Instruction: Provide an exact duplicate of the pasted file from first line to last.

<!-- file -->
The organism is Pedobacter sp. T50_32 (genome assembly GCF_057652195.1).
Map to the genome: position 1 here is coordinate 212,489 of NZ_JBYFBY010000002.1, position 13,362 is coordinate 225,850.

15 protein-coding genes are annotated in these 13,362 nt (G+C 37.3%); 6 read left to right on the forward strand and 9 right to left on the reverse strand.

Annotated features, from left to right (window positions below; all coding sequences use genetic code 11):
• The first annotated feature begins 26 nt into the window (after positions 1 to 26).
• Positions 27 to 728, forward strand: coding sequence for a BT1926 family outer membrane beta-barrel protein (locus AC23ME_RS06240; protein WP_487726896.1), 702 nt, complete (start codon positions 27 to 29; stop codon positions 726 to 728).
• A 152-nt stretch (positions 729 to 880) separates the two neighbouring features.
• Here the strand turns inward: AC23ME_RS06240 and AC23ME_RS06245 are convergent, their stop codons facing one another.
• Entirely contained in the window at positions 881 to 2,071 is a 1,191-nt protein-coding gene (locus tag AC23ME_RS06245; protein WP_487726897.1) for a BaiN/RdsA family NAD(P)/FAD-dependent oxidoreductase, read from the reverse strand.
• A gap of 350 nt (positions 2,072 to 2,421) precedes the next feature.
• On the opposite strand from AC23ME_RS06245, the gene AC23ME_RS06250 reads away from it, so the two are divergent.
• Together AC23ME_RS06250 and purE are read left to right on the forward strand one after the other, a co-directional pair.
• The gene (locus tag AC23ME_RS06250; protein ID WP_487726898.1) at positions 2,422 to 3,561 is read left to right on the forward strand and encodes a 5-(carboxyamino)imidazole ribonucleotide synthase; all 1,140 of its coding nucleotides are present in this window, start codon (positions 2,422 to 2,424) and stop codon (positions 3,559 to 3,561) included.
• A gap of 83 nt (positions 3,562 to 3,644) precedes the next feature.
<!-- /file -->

The organism is Pedobacter sp. T50_32 (genome assembly GCF_057652195.1).
Map to the genome: position 1 here is coordinate 212,489 of NZ_JBYFBY010000002.1, position 13,362 is coordinate 225,850.

15 protein-coding genes are annotated in these 13,362 nt (G+C 37.3%); 6 read left to right on the forward strand and 9 right to left on the reverse strand.

Annotated features, from left to right (window positions below; all coding sequences use genetic code 11):
• The first annotated feature begins 26 nt into the window (after positions 1 to 26).
• Positions 27 to 728, forward strand: coding sequence for a BT1926 family outer membrane beta-barrel protein (locus AC23ME_RS06240; protein WP_487726896.1), 702 nt, complete (start codon positions 27 to 29; stop codon positions 726 to 728).
• A 152-nt stretch (positions 729 to 880) separates the two neighbouring features.
• Here the strand turns inward: AC23ME_RS06240 and AC23ME_RS06245 are convergent, their stop codons facing one another.
• Entirely contained in the window at positions 881 to 2,071 is a 1,191-nt protein-coding gene (locus tag AC23ME_RS06245; protein WP_487726897.1) for a BaiN/RdsA family NAD(P)/FAD-dependent oxidoreductase, read from the reverse strand.
• A gap of 350 nt (positions 2,072 to 2,421) precedes the next feature.
• On the opposite strand from AC23ME_RS06245, the gene AC23ME_RS06250 reads away from it, so the two are divergent.
• Together AC23ME_RS06250 and purE are read left to right on the forward strand one after the other, a co-directional pair.
• The gene (locus tag AC23ME_RS06250; protein ID WP_487726898.1) at positions 2,422 to 3,561 is read left to right on the forward strand and encodes a 5-(carboxyamino)imidazole ribonucleotide synthase; all 1,140 of its coding nucleotides are present in this window, start codon (positions 2,422 to 2,424) and stop codon (positions 3,559 to 3,561) included.
• A gap of 83 nt (positions 3,562 to 3,644) precedes the next feature.